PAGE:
DARMSTADT FRANKENSTEIN CASTLE RUINS
Where Literature, Legend and Halloween Meet
The legend of a monster and mystery of creation. The town of Darmstadt is about half an hour from Frankfurt in the Hesse region of Germany. Fifteen minutes south of the city and the airport just off the A5 autobahn, a winding road takes you up a mountain to the ruins of a castle called Frankenstein. An original fortress was first built in the 10th Century. The current castle was constructed beginning in the 13th Century with additions in the next two hundred years. Abandoned as a residence in the late 1600's, serving for awhile as a prison and then completely forgotten and a ruin ever since with some walls, an intact though damaged distinctive tower and a small chapel, said to be haunted.
The Darmstadt Castle Frankenstein was resurrected in romantic age of the 1800’s as a part of the era’s fascination with gothic and romantic literature and the publishing of Mary Shelley’s famous novel of “Frankenstein” in 1818. The inspiration for Mary Wollstonecraft Shelley’s brilliant, haunting work has been the subject of speculation ever since it’s first printing. Connections of the name of the novel with an actual place have been tantalizing, though never proven. The novel of Frankenstein has very little to do with a castle, which was more an invention of James Whale’s iconic version of the story in the Universal film with Boris Karloff, indelibly etched as the monster and castle as a romantic setting for a film.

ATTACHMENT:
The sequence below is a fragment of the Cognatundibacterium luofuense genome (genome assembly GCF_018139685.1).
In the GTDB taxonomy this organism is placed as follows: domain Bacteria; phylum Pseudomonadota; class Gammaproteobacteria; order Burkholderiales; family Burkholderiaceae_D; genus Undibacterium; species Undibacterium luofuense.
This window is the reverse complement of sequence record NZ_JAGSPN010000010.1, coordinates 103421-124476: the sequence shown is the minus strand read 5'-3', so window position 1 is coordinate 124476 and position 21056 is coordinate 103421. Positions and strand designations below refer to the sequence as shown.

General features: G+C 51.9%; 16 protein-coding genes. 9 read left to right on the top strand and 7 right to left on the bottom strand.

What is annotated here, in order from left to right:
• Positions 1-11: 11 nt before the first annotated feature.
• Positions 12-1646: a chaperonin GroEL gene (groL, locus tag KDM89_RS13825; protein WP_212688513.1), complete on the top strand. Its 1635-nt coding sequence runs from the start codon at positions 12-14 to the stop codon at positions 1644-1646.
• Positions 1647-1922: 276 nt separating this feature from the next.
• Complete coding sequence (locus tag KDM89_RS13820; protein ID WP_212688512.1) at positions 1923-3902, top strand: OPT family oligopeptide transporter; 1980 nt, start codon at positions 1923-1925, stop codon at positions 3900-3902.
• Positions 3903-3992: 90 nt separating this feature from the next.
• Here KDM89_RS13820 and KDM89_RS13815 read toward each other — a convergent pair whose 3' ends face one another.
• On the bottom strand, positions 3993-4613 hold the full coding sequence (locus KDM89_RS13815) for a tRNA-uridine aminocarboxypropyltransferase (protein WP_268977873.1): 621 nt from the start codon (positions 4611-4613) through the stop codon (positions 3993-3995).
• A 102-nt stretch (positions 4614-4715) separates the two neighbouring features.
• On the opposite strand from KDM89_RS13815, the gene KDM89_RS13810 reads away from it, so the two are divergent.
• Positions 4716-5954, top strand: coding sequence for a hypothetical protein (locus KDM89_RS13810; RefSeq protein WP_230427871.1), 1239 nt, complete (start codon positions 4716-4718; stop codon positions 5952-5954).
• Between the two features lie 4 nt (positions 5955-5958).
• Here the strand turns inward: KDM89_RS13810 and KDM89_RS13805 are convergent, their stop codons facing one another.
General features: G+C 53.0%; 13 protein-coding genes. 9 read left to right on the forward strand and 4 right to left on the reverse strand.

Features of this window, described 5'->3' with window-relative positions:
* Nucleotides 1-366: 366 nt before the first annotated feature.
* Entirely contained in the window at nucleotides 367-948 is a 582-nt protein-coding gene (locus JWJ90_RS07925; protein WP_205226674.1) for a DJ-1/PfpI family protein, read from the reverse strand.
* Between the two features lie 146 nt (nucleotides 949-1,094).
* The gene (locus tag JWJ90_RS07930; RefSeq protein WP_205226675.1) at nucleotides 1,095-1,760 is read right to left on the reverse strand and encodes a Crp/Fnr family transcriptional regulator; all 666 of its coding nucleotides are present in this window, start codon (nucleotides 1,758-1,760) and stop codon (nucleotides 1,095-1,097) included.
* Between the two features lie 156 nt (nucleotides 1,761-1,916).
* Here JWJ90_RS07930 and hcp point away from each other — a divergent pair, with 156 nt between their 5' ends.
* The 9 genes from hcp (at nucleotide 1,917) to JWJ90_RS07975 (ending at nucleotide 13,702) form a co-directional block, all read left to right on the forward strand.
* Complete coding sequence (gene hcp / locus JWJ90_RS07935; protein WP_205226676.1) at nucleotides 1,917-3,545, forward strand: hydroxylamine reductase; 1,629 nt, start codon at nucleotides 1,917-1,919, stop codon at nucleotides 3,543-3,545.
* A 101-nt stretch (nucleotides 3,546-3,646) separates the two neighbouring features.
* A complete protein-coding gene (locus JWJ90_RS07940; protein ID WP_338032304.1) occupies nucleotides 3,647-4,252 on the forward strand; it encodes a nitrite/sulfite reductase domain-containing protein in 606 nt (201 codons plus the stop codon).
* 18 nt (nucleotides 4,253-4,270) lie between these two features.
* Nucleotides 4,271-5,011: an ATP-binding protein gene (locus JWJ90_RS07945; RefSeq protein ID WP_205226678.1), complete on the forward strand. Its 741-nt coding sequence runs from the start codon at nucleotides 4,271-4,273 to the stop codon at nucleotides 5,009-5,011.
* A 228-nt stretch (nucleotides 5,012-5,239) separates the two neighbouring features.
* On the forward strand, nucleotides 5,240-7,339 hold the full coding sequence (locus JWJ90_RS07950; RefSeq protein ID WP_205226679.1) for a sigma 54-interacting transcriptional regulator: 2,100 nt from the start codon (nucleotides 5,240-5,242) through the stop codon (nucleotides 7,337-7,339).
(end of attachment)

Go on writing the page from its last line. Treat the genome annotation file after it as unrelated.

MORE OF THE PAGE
Mary Shelley’s inspiration is more complex. In the novel, Victor von Frankenstein is not German at all but Swiss from Geneva. Her story was most famously begun at Lake Geneva in the summer of 1816 (see Byron and Villa Diodati). The science student's undetailed creation of an unnamed “creature” were carried out at Ingolstadt University and most of the story takes place in Switzerland, the Alps, and on a ship. There is a suggestion that Mary Shelley visited the Darmstadt Castle Frankenstein ruin on a boat trip down the Rhine River in 1814. There is no record of a visit to Darmstadt, or mention of it in her journals. She perhaps may have heard from Byron, who spent more time in Germany than the Shelleys, of the castle and its legend of physician, crackpot theologian and alchemist, Johann Dippel, rumored to have tried to raise the dead by experimenting with human corpses in the castlea its days as a prison. Dippel was trying to discover the alchemist's "Elixer Vitae" potion of eternal life from blood and body fluids. He supposedly got the Landgrave of Hesse (see Castle Hotel Ludwigseck) to grant him the castle in exchange for the formula, but instead he created a foul-smelling explosive concoction known as "Dippel's Oil" made from animal bones, better suited to cloth dies and sheep dip than eternal life. The only very tenuous connection to be made from the novel to Dippel's doings might be found in an offhand joke made to a pregnant Mary Shelley while she was working on the book, taking a remedy of mixed Aniseed Spirit and a whale fat called Spemaceti, to which Percy Shelley quipped might be added "9 drops of human blood, 7 grains of gunpowder, 1/2 ounce of putrified brain and 13 mashed grave worms", perhaps a reference to local villager jokes about what Dippel was up to. Or the name may not be from the Darmstadt castle at all, but rather from the other Frankenstein Castle ruin in Rhineland-Palatine (see Grab Your Pitchfork).